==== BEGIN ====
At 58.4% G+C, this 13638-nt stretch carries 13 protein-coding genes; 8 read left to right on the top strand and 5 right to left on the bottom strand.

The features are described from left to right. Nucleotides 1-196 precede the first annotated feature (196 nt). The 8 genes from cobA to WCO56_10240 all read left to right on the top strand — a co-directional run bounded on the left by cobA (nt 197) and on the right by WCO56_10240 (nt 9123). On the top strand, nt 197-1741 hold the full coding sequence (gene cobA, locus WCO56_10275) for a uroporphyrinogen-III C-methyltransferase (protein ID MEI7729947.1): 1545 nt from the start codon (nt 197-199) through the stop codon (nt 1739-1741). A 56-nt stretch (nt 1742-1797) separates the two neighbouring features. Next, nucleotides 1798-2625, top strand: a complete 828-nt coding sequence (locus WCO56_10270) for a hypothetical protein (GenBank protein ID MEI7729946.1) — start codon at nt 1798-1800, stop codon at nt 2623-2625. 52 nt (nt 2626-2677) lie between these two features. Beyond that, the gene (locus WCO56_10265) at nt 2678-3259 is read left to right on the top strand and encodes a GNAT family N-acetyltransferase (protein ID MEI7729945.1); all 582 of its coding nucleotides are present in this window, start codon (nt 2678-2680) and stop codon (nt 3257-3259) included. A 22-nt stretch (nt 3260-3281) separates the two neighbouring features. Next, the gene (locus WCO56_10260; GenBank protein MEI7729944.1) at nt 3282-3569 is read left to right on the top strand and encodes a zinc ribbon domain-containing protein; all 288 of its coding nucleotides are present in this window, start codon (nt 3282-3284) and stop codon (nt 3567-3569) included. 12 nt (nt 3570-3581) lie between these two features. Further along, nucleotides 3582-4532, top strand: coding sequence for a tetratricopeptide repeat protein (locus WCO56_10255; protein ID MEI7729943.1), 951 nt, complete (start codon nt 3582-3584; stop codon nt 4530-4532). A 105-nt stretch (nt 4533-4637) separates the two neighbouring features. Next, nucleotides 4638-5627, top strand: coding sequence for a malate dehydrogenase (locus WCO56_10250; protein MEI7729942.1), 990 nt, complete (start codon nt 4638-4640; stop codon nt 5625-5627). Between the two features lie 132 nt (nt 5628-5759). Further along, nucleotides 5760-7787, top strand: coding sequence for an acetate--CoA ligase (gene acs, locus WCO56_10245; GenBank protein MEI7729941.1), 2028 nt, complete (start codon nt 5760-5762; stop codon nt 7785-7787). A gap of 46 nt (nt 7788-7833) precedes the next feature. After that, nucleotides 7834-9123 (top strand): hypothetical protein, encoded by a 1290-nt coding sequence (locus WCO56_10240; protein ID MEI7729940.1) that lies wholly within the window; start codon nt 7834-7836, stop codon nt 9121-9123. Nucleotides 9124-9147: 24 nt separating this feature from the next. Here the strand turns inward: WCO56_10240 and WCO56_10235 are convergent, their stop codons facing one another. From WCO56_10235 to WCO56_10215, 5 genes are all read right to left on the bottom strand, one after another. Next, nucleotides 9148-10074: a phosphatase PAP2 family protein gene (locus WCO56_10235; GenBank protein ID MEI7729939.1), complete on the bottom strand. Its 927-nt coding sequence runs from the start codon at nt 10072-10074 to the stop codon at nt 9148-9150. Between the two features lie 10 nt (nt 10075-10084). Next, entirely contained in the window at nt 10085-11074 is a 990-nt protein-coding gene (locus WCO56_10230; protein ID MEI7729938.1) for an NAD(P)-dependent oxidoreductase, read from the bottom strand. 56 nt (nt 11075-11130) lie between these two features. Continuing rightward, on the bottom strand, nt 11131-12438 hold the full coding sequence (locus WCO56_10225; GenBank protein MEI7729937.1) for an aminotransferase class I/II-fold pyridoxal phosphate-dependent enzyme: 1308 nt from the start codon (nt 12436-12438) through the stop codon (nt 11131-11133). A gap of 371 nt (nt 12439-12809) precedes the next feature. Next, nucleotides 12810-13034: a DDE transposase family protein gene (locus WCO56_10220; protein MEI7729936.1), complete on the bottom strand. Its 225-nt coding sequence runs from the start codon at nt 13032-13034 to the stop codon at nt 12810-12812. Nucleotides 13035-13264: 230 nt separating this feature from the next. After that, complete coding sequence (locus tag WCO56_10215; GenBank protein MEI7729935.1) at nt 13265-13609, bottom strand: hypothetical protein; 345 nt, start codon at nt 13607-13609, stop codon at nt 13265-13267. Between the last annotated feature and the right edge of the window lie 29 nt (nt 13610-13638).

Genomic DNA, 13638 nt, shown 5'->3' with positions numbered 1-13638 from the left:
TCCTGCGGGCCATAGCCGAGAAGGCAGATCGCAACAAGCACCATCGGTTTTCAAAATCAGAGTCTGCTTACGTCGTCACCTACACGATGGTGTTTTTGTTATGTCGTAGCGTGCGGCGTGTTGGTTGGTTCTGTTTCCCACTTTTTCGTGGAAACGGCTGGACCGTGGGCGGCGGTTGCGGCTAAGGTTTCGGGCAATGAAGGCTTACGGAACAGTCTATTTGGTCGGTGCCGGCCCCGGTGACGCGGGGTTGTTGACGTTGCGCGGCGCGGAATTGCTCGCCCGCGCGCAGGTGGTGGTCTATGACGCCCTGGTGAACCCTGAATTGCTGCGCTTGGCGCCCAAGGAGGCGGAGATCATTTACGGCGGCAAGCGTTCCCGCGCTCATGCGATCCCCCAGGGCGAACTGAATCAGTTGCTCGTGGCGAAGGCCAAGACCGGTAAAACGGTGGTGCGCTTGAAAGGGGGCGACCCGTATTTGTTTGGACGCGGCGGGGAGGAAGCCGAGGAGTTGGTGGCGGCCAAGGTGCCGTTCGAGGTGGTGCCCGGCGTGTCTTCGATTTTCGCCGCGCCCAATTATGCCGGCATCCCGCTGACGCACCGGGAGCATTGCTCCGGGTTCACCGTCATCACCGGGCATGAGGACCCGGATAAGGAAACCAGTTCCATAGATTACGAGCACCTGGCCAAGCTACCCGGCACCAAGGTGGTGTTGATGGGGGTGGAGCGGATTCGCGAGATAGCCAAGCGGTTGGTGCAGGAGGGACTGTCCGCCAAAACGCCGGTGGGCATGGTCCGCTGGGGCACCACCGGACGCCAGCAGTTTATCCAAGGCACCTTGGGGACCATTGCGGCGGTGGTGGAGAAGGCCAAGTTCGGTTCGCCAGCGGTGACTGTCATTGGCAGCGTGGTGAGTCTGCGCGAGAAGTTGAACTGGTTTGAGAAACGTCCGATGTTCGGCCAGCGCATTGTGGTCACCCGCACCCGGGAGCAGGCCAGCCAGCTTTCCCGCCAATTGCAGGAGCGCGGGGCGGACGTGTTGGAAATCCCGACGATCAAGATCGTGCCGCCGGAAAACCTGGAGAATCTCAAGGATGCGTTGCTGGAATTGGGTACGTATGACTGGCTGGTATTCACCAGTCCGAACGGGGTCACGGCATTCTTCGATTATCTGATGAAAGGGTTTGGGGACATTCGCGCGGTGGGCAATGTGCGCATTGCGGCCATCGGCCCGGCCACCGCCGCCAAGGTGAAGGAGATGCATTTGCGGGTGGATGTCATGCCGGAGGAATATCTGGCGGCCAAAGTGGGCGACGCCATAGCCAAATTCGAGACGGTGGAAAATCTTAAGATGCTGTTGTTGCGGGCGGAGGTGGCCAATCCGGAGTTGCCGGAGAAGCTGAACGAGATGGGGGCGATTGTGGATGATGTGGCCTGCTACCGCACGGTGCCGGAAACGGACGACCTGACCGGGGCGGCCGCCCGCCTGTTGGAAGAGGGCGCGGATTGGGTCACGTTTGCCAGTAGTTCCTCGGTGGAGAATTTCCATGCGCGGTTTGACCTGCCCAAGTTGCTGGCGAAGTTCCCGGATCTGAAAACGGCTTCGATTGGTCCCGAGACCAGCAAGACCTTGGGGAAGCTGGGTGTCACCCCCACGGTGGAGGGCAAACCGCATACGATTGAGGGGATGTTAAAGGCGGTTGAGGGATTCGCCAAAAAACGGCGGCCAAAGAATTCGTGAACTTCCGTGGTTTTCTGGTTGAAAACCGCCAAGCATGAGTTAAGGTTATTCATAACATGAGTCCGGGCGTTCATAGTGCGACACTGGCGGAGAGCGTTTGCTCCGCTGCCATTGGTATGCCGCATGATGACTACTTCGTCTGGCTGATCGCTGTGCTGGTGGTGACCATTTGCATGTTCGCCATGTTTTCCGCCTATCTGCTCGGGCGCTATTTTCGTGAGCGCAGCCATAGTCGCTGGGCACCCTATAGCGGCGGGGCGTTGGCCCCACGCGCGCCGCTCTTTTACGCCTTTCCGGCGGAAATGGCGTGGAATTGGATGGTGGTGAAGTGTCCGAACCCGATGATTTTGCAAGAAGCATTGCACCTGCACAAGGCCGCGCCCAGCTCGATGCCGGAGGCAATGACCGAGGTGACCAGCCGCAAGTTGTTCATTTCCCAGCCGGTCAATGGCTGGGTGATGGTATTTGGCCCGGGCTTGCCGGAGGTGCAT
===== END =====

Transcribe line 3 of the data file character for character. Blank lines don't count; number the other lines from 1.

Genomic DNA, 13638 nt, shown 5'->3' with positions numbered 1-13638 from the left: